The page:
In a recent blog, we looked at what artificial intelligence (AI) is – here we go a step further and ask the question: how do robots learn?
This is the use of Artificial General Intelligence (AGI), an AI system with human cognitive facilities where the robot has enough intelligence of its own to determine a solution to an unfamiliar task.
The learning process typically takes one of two routes: the demonstration of tasks by humans, or the coding of the required movements. Both have in-built limitations. Demonstrating tasks doesn’t build in the ability to cope with new or unexpected situations, and coding is complex and time-consuming. An emerging solution is for robots to teach other robots.
At present, the state of robot learning still has a way to go. The Robot Learning Lab at London’s Imperial College is working at the intersection of robotics, computer vision and machine learning. They are researching deep learning for vision-based robot applications in domestic, manufacturing and warehouse environments using combinations of different learning techniques – reinforcement learning, imitation learning and classical control. Clearly there are a massive number of factors to take into account in any learning situation, and current research is more about potential for the future, before the approach can be utilised in more complex areas such as surgery and medical care.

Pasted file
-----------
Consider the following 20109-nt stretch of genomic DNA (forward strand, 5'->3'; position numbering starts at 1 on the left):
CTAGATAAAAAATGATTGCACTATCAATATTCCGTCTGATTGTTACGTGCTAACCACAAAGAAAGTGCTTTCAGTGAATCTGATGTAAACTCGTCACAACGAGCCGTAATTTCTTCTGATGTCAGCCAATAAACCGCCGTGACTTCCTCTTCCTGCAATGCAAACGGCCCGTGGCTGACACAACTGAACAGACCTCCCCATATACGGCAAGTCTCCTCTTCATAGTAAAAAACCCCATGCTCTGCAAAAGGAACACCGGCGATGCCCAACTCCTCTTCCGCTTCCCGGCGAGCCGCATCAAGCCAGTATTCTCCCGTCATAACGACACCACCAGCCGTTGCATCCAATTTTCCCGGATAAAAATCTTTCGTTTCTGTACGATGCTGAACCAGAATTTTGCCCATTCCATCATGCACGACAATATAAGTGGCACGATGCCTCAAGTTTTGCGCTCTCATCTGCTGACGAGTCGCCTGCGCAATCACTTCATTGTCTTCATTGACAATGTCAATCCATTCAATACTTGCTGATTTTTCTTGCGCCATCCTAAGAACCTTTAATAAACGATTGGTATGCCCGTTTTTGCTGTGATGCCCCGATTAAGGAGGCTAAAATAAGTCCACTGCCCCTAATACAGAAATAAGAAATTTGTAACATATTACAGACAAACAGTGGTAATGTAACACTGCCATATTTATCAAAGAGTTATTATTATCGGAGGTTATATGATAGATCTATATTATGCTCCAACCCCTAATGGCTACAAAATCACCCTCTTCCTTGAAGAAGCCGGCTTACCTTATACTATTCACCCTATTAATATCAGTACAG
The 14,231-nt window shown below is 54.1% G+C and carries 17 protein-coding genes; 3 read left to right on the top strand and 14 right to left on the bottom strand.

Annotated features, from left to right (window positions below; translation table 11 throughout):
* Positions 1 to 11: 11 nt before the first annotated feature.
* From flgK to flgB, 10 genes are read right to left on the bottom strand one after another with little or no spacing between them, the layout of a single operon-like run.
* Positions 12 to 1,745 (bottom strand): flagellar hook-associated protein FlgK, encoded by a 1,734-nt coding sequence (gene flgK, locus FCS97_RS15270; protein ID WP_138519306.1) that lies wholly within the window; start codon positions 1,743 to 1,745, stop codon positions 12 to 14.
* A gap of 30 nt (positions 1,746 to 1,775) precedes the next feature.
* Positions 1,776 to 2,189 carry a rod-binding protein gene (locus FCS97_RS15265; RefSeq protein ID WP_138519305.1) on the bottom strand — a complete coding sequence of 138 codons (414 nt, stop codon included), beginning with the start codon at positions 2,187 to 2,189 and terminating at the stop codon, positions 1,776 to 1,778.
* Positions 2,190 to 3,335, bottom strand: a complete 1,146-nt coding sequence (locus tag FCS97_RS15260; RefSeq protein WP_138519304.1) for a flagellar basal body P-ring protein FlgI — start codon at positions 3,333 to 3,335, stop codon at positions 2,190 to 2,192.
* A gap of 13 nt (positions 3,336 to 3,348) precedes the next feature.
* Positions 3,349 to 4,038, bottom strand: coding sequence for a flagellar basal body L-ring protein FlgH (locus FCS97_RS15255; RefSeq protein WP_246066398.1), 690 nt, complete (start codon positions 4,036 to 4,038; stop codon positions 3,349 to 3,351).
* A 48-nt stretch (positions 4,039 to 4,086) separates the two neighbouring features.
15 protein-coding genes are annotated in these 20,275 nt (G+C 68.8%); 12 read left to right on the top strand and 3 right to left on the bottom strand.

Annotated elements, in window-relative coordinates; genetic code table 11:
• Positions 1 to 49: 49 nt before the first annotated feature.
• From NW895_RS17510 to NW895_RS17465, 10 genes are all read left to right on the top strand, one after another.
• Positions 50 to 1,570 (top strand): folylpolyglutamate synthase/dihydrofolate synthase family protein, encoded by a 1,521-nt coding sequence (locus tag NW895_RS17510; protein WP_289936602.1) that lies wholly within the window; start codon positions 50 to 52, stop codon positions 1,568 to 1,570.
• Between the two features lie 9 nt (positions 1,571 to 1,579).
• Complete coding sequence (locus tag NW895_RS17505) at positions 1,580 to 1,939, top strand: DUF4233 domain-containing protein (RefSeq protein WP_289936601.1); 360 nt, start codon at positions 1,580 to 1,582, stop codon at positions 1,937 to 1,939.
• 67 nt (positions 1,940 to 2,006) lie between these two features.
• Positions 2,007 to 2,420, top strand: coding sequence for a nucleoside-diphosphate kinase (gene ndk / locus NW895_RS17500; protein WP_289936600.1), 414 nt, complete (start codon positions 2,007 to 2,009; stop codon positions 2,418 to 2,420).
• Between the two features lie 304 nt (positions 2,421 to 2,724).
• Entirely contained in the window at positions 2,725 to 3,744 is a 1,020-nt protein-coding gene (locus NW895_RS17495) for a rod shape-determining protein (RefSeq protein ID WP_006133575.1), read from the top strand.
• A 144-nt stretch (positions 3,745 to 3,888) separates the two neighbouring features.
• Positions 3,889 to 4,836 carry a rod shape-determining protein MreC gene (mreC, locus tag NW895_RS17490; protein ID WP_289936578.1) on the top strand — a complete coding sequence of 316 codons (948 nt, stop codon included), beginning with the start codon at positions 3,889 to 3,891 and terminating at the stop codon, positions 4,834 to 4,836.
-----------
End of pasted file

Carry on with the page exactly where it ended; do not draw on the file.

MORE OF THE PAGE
There are legitimate concerns over the future direction of AGI. In the wrong hands, the technology could be harmful – which is the impetus behind the OpenAI research lab in Silicon Valley, supported by digital leaders such as Elon Musk and Microsoft. Its aim is to be the first to create AGI, a machine with the learning and reasoning powers of a human mind. It is a non-profit organisation wanting to develop the technology safely and to distribute the benefits evenly to the world, rather than for the benefits of shareholders. If you’ve not seen it before, watch here how the OpenAI team taught a robot hand to solve the Rubik’s Cube.
“Predicting the time when AGI becomes a reality is difficult – some experts expect it within 15 years. What is certain is that, when it is achieved, it will represent a major game changer, enabling robots to undertake more, and more complex tasks, than before.” Liz Reid, MD RNR Robot Solutions